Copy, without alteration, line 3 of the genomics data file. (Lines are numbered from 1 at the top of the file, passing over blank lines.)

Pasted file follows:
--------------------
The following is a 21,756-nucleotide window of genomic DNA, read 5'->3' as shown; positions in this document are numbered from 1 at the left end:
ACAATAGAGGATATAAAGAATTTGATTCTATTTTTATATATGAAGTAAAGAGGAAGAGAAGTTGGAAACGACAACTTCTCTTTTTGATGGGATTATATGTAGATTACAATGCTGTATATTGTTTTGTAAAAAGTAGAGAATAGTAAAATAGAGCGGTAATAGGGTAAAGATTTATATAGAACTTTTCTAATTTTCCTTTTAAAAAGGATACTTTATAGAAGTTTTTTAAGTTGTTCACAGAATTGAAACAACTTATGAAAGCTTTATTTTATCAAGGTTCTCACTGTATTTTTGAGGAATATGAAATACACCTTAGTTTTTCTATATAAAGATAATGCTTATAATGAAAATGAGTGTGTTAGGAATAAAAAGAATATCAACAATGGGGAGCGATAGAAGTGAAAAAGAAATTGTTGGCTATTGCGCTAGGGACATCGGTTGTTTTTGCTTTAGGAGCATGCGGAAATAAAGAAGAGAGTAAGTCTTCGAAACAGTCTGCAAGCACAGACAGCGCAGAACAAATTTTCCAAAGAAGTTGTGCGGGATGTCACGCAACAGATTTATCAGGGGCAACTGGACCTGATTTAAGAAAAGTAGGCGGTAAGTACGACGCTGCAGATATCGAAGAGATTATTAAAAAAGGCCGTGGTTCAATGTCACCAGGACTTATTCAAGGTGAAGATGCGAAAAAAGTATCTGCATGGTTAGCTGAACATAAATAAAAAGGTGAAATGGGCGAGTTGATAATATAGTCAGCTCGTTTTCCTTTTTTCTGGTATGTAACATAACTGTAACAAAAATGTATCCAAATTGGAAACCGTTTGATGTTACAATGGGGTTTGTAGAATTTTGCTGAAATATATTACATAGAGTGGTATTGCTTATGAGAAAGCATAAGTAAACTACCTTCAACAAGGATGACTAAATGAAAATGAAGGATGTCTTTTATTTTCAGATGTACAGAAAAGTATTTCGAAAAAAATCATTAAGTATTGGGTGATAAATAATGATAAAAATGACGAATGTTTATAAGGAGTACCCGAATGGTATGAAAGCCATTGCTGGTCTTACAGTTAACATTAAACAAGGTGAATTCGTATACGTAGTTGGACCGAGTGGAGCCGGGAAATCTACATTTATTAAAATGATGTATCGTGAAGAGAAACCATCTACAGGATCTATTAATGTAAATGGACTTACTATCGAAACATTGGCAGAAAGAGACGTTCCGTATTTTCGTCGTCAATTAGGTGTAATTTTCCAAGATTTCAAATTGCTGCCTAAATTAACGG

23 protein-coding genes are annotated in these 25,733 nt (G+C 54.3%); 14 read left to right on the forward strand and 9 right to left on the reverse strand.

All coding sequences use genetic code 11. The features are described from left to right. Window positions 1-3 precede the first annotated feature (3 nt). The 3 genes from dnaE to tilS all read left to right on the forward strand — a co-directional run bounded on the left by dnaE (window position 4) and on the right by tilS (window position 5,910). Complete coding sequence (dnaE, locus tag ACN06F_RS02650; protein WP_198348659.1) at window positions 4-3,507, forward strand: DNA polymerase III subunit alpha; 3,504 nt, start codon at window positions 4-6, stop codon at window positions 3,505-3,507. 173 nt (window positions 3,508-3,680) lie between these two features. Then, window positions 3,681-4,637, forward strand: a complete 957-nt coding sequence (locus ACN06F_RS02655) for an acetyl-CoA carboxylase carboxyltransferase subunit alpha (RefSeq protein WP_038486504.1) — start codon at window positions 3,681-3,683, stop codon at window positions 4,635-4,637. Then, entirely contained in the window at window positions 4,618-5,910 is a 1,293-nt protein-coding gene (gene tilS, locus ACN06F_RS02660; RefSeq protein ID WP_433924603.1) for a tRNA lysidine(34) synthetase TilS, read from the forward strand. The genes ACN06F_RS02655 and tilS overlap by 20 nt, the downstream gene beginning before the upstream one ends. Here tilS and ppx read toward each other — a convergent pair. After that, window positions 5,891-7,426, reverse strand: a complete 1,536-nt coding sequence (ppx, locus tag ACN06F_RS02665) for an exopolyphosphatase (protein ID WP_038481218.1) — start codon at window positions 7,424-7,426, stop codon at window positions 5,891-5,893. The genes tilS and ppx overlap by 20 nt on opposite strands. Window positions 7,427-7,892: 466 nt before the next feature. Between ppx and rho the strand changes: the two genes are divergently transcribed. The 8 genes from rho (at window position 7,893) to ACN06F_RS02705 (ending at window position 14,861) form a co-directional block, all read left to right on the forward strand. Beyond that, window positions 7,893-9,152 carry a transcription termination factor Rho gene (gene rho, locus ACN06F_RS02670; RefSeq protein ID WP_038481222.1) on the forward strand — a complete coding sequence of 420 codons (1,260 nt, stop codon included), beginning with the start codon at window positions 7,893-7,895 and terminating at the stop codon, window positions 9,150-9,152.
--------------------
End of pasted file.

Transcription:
23 protein-coding genes are annotated in these 25,733 nt (G+C 54.3%); 14 read left to right on the forward strand and 9 right to left on the reverse strand.